A low-viscosity substance will flow much more easily than a high-viscosity substance. For this reason, if you are looking for an adhesive that will stay put after it’s dispensed, for example, you will want one with high viscosity. Meanwhile, if you need one that will spread out easily, you’ll need one with low viscosity.

Figure 11: The viscosity of a substance is affected by its temperatureThe viscosity of liquids decreases rapidly with an increase in temperature, and the viscosity of gases increases with an increase in temperature. So, upon heating, liquids flow more easily, whereas gases flow more slowly.

With regard to machinery that uses oil for lubrication of moving parts. If the oil’s viscosity becomes too high, the oil’s flow will be restricted. As a result, the machinery’s components will not have the lubrication they need. This will lead to metal-on-metal damage.

If you have a gearbox that uses oil and the oil is too thick due to cold temperatures, the gear will have to push chunks of the lubricant away. The oil will therefore not reach the other housing components that require lubrication. Using substances that are too viscous can also pose a safety concern.

Newtonian and non-Newtonian fluids

If the viscosity does not change with pressure, we describe something as being a . And, if the viscosity does change as the temperature changes, we describe something as being a .

The fluid whose viscosity remains constant is known as the Newtonian fluid. These fluids are independent of the amount of shear stress applied to them with respect to time. The relationship between the viscosity and shear stress of these fluids is linear.

Examples of Newtonian Fluids are:

  • water
  • alcohol
  • mineral oil
  • petrol.

A fluid in which viscosity changes when shear stress is applied is known as a non-Newtonian fluid. These fluids are the opposite of Newtonian fluids.

Examples of non-Newtonian Fluids are:

  • toothpaste
  • tomato sauce
  • cosmetics
  • paint.


You can watch a video on non-Newtonian fluids by Sciencemandotcom called Physics – Non-Newtonian Fluids.


In this unit you have learnt the following:

  • Thermal expansion is the increase, or decrease, of the size (length, area, or volume) of a body due to a change in temperature.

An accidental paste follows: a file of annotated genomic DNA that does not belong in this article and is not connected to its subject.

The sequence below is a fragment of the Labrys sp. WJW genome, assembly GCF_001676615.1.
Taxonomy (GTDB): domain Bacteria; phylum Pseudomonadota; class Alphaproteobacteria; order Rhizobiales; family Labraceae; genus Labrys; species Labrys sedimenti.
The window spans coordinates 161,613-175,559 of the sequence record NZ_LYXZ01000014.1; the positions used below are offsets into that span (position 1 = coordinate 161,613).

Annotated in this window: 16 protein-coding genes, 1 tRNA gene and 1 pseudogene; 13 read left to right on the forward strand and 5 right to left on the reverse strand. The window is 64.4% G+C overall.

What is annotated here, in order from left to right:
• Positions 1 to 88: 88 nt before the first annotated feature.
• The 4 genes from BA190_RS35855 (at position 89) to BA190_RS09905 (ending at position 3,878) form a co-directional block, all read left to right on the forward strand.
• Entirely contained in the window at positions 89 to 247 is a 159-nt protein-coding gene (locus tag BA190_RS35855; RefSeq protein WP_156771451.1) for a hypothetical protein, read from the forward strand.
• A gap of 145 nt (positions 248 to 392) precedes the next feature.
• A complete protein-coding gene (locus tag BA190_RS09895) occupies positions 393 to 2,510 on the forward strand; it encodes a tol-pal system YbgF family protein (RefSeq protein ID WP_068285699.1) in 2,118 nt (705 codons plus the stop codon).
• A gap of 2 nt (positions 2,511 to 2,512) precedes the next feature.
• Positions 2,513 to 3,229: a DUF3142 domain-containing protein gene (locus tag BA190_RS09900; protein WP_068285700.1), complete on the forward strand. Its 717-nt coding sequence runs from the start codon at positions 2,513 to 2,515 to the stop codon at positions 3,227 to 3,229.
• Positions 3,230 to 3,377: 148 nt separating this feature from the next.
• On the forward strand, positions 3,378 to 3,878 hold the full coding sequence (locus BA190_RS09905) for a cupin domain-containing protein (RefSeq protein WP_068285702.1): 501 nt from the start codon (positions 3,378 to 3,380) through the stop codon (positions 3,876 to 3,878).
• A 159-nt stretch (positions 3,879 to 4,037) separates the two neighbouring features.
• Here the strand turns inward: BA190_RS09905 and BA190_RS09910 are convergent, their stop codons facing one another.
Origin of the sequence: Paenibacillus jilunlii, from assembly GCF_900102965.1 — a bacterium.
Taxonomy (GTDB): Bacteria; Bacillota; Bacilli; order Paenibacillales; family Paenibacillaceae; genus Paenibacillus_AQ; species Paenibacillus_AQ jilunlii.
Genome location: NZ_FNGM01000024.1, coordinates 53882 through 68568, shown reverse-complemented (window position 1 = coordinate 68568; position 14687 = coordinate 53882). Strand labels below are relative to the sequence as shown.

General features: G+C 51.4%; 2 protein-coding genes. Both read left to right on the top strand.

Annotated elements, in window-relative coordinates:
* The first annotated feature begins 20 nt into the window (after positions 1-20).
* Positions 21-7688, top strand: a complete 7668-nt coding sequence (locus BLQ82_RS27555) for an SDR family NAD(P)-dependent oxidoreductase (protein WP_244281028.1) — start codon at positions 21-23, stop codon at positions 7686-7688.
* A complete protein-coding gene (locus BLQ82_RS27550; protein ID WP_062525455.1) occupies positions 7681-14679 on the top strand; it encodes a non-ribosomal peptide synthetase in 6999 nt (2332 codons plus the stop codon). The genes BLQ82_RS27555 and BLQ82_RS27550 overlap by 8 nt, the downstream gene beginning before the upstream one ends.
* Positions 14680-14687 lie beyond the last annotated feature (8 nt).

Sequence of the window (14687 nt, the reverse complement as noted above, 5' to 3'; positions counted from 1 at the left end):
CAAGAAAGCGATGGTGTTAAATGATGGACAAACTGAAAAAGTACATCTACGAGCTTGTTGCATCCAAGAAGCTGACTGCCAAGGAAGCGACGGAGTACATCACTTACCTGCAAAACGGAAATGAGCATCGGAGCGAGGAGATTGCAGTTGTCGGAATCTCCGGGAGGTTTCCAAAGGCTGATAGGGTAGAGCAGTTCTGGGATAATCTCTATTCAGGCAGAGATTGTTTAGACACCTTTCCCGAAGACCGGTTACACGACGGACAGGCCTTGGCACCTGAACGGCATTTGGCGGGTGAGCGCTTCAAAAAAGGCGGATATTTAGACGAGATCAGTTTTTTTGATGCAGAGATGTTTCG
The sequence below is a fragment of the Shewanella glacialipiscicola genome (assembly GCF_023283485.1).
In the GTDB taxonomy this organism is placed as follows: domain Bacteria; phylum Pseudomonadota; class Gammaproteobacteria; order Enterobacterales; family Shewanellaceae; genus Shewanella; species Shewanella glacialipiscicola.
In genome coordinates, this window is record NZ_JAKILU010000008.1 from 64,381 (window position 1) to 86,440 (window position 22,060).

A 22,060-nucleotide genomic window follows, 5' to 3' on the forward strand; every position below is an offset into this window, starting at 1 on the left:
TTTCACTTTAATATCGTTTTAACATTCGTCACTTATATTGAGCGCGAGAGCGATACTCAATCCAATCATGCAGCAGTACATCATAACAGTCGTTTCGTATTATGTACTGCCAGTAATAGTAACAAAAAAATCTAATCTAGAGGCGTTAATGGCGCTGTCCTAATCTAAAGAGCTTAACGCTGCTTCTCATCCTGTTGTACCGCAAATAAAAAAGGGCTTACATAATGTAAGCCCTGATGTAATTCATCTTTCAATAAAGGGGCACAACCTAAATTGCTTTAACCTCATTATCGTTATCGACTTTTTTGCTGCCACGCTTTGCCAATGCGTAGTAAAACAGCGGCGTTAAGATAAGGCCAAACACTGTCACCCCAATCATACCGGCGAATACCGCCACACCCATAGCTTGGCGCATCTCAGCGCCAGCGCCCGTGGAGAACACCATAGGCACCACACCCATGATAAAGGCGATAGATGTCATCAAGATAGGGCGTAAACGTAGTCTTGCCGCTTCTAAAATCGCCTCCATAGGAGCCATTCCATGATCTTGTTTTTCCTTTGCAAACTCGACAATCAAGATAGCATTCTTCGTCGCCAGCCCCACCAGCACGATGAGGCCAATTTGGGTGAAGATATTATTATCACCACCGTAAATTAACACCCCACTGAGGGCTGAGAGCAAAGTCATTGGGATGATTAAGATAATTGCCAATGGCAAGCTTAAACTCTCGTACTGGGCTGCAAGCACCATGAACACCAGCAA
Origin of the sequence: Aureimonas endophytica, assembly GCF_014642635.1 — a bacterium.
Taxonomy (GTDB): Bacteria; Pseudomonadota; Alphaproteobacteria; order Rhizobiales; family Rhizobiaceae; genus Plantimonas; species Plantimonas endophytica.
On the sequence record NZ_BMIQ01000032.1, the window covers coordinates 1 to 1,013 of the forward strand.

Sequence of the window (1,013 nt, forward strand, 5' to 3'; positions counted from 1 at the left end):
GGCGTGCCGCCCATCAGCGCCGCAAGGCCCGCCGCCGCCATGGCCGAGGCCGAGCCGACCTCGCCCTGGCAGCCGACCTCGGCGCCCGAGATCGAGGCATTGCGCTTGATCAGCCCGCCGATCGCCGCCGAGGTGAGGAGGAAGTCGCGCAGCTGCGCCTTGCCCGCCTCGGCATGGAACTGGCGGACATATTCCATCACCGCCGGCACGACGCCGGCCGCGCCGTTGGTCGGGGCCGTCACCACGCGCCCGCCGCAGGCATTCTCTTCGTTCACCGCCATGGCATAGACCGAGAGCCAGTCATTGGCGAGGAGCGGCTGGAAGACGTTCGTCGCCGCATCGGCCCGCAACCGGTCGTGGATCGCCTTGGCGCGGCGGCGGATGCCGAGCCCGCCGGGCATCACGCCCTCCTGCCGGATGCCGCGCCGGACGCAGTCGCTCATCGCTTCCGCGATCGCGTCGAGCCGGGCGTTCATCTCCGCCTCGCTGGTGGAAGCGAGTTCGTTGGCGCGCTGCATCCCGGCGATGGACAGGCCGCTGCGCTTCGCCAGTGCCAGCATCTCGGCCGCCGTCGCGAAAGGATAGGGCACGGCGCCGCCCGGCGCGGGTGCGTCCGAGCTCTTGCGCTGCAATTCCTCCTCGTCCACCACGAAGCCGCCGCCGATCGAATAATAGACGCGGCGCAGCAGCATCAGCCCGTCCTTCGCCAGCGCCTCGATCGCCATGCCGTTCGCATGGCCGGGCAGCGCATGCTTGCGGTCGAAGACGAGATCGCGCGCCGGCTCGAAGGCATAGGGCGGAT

• Thermal expansion is relatively small, but not negligible, for liquids and solids.
  • Linear thermal expansion is the change in length with change in temperature.
  • Solids change in area due to thermal expansion.
  • Liquids change in volume due to thermal expansion
  • Thermal stress is created when thermal expansion is controlled.
  • Viscosity is a measure of how resistant a substance is to motion

Unit 1: Assessment

Suggested time to complete: 15 minutes

  1. One method of getting a tight fit, say of a metal peg in a hole in a metal block, is to manufacture the peg slightly larger than the hole. The peg is then inserted when at a different temperature than the block. Should the block be hotter or colder than the peg during insertion? Explain your answer.
  2. Does it really help to run hot water over a tight metal lid on a glass jar before trying to open it? Explain your answer.
  3. Due to the strange behaviour of water, for the same mass, the volume of ice is more than that of water. Is this true or false? Explain your answer.
  4. When water is cooled from [latex]\scriptsize \displaystyle 4\text{ }^\circ \text{C}[/latex] to [latex]\scriptsize 0\text{ }^\circ \text{C}[/latex] does it:
    1. contract
    2. expand
    3. first contract then expand
    4. first expand and then contract?
      Explain your answer.
  5. What is viscosity? Write a definition.
  6. How are viscosity and flow rate related?

The full solutions are at the end of the unit.

Unit 1: Solutions

Exercise 1.1

  1. linear, area and volume
  2. Petrol comes out of the storage tank at the temperature of the ground under the petrol station, which is cooler than the air temperature above. Cooler petrol has a higher density and mass and is less likely to evaporate. So you get more fuel!
  3. Metals expand on heating. During the summer, the powerlines will heat up causing them to expand, meaning they will sag more.

Back to Exercise 1.1

Unit 1: Assessment

  1. The block should be warmer than the peg. Solids expand when heated. When the peg is placed in the hole, and the block cools, the block will contract, making a tight fit with the peg.
  2. Yes. As you heat the lid, it will expand, so it will be easier to open the jar.
  3. True. Generally, the volume of substances increases on heating and decreases on cooling. But when water is heated from [latex]\scriptsize 0\text{ }^\circ \text{C}[/latex] to [latex]\scriptsize 4\text{ }^\circ \text{C}[/latex] , its volume decreases and increases only after [latex]\scriptsize 4\text{ }^\circ \text{C}[/latex].
  4. The correct option is B. Expansion of water occurs when water is cooled from [latex]\scriptsize 4\text{ }^\circ \text{C}[/latex] to [latex]\scriptsize 0\text{ }^\circ \text{C}[/latex] since density begins to decrease after attaining maximum value at [latex]\scriptsize 4\text{ }^\circ \text{C}[/latex].
  5. Viscosity is a measure of a fluid’s resistance to flow.
  6. The viscosity of liquids decreases rapidly with an increase in temperature, and the viscosity of gases increases with an increase in temperature.

Back to Unit 1: Assessment